Another example I have witnessed many times is the belief that everyone should come into the fire service knowing how to operate a chainsaw on their first day. How many company officers have jumped to the conclusion that the rookie won’t amount to anything because they don’t know how to start the saw?
Using Knowledge of Bias for Conflict Resolution
Now that we’ve broadened our understanding of bias in the fire service and identified some common examples of it—beyond the usual idea that bias is always about race, sex, religion, etc.—we need to start thinking about how we can use this knowledge.
Understanding bias is essential for conflict resolution. When you have a conflict, you need to understand where the person you’re in conflict with is at. Without that, there’s no way to find common ground.
Just because bias is universal doesn’t mean we shrug our shoulders, accept it and move on.
One common place this arises in the fire service is with policy infractions. Most departments do a good job training personnel on tactics. This can lead supervisors to conclude their personnel know the department policies too—without taking the time to check knowledge. But when policy infractions occur, it’s the same response almost every time: “Geez Chief, I didn’t know.” Without stopping to consider that firefighter’s perspective, you may be inclined to write them off as a troublemaker. And they may write you off as a taskmaster when you impose discipline. When you both take the time to consider what’s influencing each other’s actions, it can help you get at the root of the conflict: The firefighter wasn’t taught the policy (policy acknowledgment is not the same as mastery). And that in turn points to a natural solution.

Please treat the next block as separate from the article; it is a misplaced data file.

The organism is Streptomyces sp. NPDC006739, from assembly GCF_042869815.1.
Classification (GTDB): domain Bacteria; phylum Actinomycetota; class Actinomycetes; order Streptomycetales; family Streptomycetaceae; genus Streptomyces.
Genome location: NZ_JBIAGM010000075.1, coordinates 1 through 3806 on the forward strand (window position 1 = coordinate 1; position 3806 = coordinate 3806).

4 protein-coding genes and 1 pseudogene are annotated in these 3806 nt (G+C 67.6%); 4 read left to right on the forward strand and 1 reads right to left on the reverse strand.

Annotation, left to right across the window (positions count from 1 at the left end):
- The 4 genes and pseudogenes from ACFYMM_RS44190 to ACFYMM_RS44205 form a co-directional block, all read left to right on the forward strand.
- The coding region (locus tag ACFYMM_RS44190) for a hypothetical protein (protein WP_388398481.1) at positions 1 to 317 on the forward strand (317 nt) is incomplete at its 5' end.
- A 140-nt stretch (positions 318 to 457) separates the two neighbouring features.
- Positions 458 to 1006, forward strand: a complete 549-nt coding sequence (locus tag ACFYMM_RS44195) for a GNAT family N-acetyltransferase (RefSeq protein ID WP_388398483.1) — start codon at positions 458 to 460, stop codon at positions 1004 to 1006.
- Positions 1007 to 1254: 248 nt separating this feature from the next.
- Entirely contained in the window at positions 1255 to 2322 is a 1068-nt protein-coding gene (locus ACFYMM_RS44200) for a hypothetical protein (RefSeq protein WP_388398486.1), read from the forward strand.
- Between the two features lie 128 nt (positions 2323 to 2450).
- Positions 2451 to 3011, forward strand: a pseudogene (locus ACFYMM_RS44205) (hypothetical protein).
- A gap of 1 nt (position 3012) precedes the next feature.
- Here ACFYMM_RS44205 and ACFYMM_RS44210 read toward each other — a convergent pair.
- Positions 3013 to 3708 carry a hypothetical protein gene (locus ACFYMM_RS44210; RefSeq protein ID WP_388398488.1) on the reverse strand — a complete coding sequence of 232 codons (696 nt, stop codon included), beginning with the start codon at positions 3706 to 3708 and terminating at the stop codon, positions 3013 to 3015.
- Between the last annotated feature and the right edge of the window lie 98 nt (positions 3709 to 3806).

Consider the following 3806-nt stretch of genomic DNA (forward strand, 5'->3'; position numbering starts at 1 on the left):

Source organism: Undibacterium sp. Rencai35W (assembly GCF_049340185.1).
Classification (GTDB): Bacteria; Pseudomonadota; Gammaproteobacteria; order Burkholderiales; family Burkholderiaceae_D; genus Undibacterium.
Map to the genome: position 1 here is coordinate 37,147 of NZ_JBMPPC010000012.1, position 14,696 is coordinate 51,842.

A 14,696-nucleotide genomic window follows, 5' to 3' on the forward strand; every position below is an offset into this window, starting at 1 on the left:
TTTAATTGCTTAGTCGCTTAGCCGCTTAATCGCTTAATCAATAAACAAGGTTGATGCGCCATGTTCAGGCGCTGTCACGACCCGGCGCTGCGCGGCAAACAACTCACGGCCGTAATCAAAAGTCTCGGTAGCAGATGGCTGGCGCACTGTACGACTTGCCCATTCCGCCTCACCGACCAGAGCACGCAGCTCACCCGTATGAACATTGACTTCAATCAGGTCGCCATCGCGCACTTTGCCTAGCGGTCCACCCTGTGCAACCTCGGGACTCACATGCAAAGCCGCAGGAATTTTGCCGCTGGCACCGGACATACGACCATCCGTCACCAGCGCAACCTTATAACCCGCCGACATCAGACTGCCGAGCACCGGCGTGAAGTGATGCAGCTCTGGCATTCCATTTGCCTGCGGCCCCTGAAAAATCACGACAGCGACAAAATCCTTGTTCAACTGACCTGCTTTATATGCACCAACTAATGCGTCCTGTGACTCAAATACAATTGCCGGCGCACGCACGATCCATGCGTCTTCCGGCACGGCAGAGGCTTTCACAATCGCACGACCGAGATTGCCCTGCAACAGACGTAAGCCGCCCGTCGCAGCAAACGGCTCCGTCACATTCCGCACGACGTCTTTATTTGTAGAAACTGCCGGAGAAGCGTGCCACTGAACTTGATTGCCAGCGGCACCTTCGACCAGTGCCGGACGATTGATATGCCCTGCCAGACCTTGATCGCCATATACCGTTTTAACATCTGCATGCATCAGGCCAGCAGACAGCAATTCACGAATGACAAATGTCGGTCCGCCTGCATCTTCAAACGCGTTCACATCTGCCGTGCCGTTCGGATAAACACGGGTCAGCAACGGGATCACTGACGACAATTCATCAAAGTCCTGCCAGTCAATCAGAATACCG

Using Knowledge of Bias for Strategic Decision Making
Finally, let’s consider the role bias plays in organizational decisions. Fire service leaders are frequently asked to make decisions that set the future direction for the organization. Individual bias can easily cloud those decisions. This bias can range from “it’s too hard” to “it’s too expensive” and everywhere in between.
Let’s take the example of online training. Many fire chiefs and instructors I meet have a personal bias against online learning. This makes sense; leaders have more tenure (read: we’re older!) and online training wasn’t widespread when we entered the fire service. We learned in person, hands-on, so it’s natural we would want the same for the people we’re training.
But anyone under the age of 35 has spent very little time learning from a textbook. So a blended learning approach—reserving in-person training for tactical proficiency and using online training to build knowledge and cover non-tactical components—is often more effective for today’s firefighters. Rather than forcing students to come to where the instructor is at, we need to overcome our personal biases and move to where the students are.
While bias can be an aid in organizational decision making, too often it influences a decision early in the evaluation process and may prevent leaders from determining the best direction for the organization.
The important takeaway here is that bias is a fact of the American fire service, both positive and negative. As leaders, we need to be self-aware and acknowledge our own biases as much as possible, but also push ourselves to think more deeply about what may be influencing other people’s actions.
Equally important, we need to acknowledge that biases are not immutable and commit to moving beyond them. Each of us who serves gets to decide how we deal with bias—both our own and other people’s. We can have differences of opinion and background, but the way we move forward is to embrace those differences and still find the common ground.